Your adolescent may be growing, but have you noticed your bank account shrinking with his or her ever-expanding appetite? If you find yourself making multiple trips to the supermarket to satisfy your “hangry” teenager’s bottomless pit of an appetite, you won’t be surprised by recent survey results revealing that teens eat more than $50,000 worth of food a year. You read that right.
With the help of OnePoll, Farm Rich sampled 2,000 parents of teens ages 13 to 19 to take a look at their eating habits. The survey showed that every 4.5 minutes teens are griping about food, five times per week asking, ‘What’s for dinner?’ and three times a week proclaiming, “There’s nothing to eat in the house!” Here’s some ways to deal with a moody teen. It gets even worse over the summer.
Teenagers consume 50 percent more snacks during the summer months than over the course of an entire school year, according to the survey. Blame that on a lack of being confined to a classroom all day and warm weather activities such as swimming that can work up a voracious appetite. Parents say they make at least three more trips a week to the grocery store during the summer months.
tanja-vashchuk/Shutterstock“Feeding teenagers can sometimes be a mental and financial challenge, particularly in summertime when kids are around the house more,” says Shannon Gilreath, Farm Rich Director of Marketing. “It’s no wonder parents can feel frustrated, with tensions rising at times, so stocking up on their kids’ favorite foods is just one way to help.”
And it can be a struggle to keep teens healthy when the food pressure is on. The survey revealed that more than 65 percent of teens regularly skip breakfast in the summer, while two-thirds raid the pantry at night. (By this way, here’s what happens to your body when you skip breakfast.) More than half of parents surveyed admit to caving in and letting their kids order takeout when they weren’t satisfied by what was in the cupboard.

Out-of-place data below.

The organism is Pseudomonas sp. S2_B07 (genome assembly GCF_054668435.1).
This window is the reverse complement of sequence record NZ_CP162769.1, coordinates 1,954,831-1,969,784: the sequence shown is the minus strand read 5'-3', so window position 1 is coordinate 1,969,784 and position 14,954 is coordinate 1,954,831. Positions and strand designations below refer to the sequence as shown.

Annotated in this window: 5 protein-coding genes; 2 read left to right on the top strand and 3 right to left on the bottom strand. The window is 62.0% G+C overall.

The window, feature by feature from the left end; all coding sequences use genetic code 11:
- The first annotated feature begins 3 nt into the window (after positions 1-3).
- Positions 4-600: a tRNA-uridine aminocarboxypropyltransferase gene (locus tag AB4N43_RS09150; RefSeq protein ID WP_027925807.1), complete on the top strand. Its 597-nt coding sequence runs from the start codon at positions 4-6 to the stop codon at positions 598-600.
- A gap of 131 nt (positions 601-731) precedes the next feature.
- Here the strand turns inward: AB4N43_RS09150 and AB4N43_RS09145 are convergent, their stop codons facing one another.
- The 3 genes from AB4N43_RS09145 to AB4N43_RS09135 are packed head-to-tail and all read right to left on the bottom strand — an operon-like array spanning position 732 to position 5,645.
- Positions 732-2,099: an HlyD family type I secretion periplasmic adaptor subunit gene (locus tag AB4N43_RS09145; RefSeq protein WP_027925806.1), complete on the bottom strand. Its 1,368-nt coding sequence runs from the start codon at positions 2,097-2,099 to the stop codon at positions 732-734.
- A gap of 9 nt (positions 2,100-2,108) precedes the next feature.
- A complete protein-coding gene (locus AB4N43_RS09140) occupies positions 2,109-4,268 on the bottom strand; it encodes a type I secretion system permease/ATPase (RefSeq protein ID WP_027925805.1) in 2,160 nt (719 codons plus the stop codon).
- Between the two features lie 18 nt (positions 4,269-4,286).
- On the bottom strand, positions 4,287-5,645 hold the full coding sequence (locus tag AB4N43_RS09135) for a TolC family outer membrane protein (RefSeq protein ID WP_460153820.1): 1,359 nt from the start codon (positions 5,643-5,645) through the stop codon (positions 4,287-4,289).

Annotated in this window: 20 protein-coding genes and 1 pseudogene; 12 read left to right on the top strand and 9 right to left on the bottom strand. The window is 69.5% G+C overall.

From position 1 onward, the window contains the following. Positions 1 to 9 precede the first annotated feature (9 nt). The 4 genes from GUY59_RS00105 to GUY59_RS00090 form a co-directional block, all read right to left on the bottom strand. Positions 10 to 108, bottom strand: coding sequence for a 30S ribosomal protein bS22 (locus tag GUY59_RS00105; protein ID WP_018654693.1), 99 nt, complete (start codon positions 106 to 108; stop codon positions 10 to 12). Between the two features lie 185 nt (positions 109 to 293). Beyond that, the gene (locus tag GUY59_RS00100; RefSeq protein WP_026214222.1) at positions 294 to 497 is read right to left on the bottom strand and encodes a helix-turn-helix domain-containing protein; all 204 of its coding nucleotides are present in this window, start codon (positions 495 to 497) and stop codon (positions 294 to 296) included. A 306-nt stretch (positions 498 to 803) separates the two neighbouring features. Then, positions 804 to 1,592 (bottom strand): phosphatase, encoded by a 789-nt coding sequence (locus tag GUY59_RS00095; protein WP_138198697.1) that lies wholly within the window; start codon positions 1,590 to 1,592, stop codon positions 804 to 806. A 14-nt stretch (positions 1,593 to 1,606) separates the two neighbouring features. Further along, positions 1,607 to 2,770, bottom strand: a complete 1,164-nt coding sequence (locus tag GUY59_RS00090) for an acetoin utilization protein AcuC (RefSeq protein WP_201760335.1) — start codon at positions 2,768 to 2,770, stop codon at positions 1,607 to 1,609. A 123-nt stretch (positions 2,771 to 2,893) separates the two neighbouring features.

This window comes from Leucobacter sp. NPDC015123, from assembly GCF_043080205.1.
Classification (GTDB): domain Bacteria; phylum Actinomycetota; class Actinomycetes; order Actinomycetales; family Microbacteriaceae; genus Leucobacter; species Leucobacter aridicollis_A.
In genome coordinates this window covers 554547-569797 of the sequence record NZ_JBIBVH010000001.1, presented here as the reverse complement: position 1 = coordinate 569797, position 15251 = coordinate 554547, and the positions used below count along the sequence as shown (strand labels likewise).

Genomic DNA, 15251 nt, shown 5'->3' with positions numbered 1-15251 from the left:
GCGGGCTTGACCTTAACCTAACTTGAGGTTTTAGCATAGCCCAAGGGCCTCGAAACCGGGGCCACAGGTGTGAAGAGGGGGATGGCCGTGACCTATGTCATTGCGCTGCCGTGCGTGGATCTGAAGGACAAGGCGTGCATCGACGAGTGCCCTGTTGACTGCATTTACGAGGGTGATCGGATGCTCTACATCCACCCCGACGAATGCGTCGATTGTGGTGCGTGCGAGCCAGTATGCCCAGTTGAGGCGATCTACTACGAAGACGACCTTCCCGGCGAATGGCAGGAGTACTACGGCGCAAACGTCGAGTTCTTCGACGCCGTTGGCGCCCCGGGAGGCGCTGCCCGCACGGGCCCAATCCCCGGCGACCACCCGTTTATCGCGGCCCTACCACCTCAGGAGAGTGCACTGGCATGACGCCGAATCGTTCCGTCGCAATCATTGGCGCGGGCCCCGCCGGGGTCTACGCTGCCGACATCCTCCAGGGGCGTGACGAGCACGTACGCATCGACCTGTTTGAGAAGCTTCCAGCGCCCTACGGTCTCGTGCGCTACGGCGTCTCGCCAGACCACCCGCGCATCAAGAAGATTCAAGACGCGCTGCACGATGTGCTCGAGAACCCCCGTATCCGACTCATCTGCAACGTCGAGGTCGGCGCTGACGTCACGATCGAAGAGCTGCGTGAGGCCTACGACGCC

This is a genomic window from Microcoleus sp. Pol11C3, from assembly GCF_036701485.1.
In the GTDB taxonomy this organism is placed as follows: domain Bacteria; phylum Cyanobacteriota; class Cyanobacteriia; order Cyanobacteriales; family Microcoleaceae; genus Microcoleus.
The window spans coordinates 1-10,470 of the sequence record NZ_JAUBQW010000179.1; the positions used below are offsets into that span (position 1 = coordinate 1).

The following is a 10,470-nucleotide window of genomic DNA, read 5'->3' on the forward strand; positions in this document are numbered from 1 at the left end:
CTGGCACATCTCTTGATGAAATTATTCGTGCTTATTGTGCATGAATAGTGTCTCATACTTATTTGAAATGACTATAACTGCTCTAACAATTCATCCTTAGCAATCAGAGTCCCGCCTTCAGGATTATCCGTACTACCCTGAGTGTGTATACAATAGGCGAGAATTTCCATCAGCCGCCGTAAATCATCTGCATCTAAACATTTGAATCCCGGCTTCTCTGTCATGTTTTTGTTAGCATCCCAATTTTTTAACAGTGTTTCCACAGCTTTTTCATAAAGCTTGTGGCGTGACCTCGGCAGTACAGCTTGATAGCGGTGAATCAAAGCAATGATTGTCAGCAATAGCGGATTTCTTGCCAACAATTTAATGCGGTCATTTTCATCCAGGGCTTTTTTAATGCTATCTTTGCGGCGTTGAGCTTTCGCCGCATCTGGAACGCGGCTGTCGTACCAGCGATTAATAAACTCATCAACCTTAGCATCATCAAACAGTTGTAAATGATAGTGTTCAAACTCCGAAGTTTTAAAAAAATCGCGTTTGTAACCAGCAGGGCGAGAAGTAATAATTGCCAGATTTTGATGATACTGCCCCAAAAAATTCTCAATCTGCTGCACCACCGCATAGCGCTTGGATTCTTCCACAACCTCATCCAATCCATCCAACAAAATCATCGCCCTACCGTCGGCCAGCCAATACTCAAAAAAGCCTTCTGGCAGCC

To make satisfying your teen easier, the survey compiled a list of the top 10 foods teens hanker for at home, and how to make them a tad healthier:
- Pizza—Ditch the frozen varieties and stock up instead on all the fixings for DIY pizza: ready-made crust, cheese, and sauce can be stored easily. Add healthy veggies as toppings. Or keep these yummy quinoa pizza bites in the freezer.
- Fruit/Vegetables—Make these healthy picks even more accessible by buying pre-cut celery sticks and carrots. Or make your own bags of cucumbers and sliced peppers that they can just grab and go.
- Cereal—Read the labels, look for lower sugar versions with fewer added chemicals. Or try this healthy granola treat instead.
- Ice Cream—Remind your children about portion control. Ice cream may have sugar, but it also contains protein. As long as you don’t eat the whole pint in one sitting.
- Potato Chips—Don’t buy low-fat or no-fat versions filled with added preservatives and chemicals. Go for kettle cooked instead. Buy them pre-portioned in individual bags or take the time to portion them yourself.
- Chicken Fingers/Strips/Nuggets—Make your own chicken strips baked in Panko bread crumbs and keep them in the fridge or freezer. Or try these buffalo cauliflower bites that are like veggie wings.
- Mac & Cheese—Use real cheese and butter, but keep servings to a minimum.
- Spaghetti—Try whole-grain pasta or new funky versions (like adzuki bean and chickpea pasta) that might be lower on the glycemic index.
- French Fries—Make fresh cut fries or try frozen sweet potato alternatives that have higher potassium. Or bake kale chips for a crunchy and salty and way healthier alternative (if you can get your teen to try them, that is).
- Pancakes/Waffles—Sometimes you have to indulge, but buy whole grain, and use real maple syrup and add blueberries for antioxidants.